The first study was designed to examine the effects of gender and helping on value threat and candidate preference. Professor Duguid set up a “high-status group,” enlisting the help of the Dean. Study participants were told that they would be a part of the Dean’s focus group on the success of the school’s admissions process in screening for high-quality candidates. In order to qualify for the focus group, they had to score well on a test. Half the group was told that they could volunteer to help a same-sex candidate who would be working on a similar study by providing strategies for the test. The other half, the control group, was not given an option to help. After taking the test, participants were given the names of the other members of their “group,” three participants of the opposite sex. They were then told that they could select who the next group member would be and were given a man and a woman’s name. When female participants volunteered to help, they chose female candidates significantly less than in the no-option condition. Male participants overwhelmingly chose male candidates in both conditions. Female participants reported far more value threat than male participants, which mediated the relationship between gender and candidate choice.
The second study was meant to examine effect of numerical status and helping on individuals’ experience of value threat. In this study, female participants could volunteer to help other women, be assigned to help women, or not be given an option to help. Consistent with the first study, female participants who volunteered to help were far less likely to select female candidates than those in the no-option condition. However, female participants who were assigned to help selected female candidates more than those who volunteered to help. This finding lends credence to the idea that volunteering to help creates a moral licensing effect that permits later discrimination. This study also demonstrated the difference between female solos and female majorities. Female majorities identified far less value threat than female solos, which mediates the relationship between numeric representation and candidate choice.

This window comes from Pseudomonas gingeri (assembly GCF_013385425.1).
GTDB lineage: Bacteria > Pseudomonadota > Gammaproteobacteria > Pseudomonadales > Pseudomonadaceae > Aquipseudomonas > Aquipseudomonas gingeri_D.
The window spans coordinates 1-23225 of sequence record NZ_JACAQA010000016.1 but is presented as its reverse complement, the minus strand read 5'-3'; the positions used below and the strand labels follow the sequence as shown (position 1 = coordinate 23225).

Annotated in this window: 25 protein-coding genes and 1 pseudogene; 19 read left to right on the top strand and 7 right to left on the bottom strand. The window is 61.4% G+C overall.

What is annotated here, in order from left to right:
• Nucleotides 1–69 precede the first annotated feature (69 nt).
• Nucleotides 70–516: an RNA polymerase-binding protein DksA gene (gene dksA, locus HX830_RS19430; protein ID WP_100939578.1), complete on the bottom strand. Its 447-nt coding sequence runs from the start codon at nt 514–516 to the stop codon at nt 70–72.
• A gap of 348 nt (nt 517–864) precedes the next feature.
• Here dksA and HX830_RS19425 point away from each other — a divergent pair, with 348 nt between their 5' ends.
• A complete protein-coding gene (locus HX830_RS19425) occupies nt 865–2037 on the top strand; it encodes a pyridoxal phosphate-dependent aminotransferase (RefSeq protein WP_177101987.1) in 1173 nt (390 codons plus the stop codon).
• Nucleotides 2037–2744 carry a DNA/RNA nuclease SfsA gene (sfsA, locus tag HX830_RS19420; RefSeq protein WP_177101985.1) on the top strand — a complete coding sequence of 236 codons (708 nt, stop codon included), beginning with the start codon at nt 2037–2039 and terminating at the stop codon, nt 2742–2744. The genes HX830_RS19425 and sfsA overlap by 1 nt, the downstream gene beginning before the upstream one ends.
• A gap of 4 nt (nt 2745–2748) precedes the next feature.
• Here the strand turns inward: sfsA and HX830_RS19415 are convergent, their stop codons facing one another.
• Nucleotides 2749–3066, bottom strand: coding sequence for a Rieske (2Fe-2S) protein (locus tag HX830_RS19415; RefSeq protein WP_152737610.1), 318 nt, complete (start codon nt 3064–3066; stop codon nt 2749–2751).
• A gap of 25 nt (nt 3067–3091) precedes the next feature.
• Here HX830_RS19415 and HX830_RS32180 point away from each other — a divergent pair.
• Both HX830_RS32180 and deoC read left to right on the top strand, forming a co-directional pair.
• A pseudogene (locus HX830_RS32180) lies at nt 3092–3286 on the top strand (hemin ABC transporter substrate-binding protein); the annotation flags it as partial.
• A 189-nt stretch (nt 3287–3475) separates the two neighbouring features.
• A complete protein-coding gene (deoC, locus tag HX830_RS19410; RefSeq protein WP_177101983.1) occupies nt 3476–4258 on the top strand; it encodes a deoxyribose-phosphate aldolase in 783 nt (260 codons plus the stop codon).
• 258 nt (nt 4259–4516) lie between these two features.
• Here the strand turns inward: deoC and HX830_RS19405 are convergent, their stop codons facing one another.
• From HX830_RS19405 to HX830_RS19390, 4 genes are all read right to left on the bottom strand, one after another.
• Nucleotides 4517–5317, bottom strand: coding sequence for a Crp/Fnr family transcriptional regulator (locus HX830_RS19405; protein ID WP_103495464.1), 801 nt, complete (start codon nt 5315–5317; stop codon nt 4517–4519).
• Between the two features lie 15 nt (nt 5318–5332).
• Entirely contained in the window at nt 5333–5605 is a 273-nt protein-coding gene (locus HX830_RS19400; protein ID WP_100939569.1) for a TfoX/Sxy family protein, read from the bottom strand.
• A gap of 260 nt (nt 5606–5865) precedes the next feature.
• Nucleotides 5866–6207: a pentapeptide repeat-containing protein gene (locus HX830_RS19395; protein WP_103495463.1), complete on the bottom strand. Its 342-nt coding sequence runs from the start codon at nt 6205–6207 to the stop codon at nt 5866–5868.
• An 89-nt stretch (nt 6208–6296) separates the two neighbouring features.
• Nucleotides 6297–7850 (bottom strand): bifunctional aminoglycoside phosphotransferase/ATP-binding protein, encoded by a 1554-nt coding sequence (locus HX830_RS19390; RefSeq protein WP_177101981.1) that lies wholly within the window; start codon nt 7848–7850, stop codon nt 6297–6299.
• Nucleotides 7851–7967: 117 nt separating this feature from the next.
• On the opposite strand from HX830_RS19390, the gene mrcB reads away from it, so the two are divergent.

In the third study, Professor Duguid looked at deliberate helping. Would female solos be motivated to volunteer to help other women in order to later discriminate against female candidate without suffering the negative attributions associated with this behavior? Female participants were asked to pick a candidate in one of three conditions: 1) the female candidate was slightly more qualified than the male (female solos should be strategically motivated to help female candidates in order to license future discrimination); 2) the male candidate was slightly more qualified than the female candidate (we would not expect female solos to be motivated to help women – they could select the male candidate based on merit without fear of seeming discriminatory); 3) the female candidate was overwhelmingly more qualified than the male (female solos would not be motivated to help these candidates to license future discrimination – it would be very strange for them to not select the overwhelmingly qualified candidate). True to the researchers’ predictions, female solos were much more likely to help in the first scenario.
The final study was designed to test whether reducing female solos’ experience of value threat would influence their perceptions of helping other women as a licensing opportunity. If female solos felt more valued, the logic goes, they would be less likely to discriminate. In this study, before selecting a candidate, one group of female solos was asked to list five reasons numeric minorities “would be concerned about not being seen as a valued member of the group.” The second group was asked to list five reasons numeric minorities “would be seen as valued members of the group.” The third group, the control, was asked to list five things about their previous day. In the first condition, female solos were significantly less likely to choose female candidates. However, in the second condition, female solos chose the female candidate approximately 73% of the time. When female solos feel valued, they are far more comfortable bringing another woman into the group.
These findings offer an answer to the question of why diversification at high levels has been so slow. If women don’t feel valued, it would be unrealistic for them to pull someone in who could be competition. However, understanding value threat means that organizations can take positive steps to increase representation and diversity. Professor Duguid recommends substantially increasing the diversity of decision-makers and increasing inclusion to ensure that people feel valued, not just representative of a group.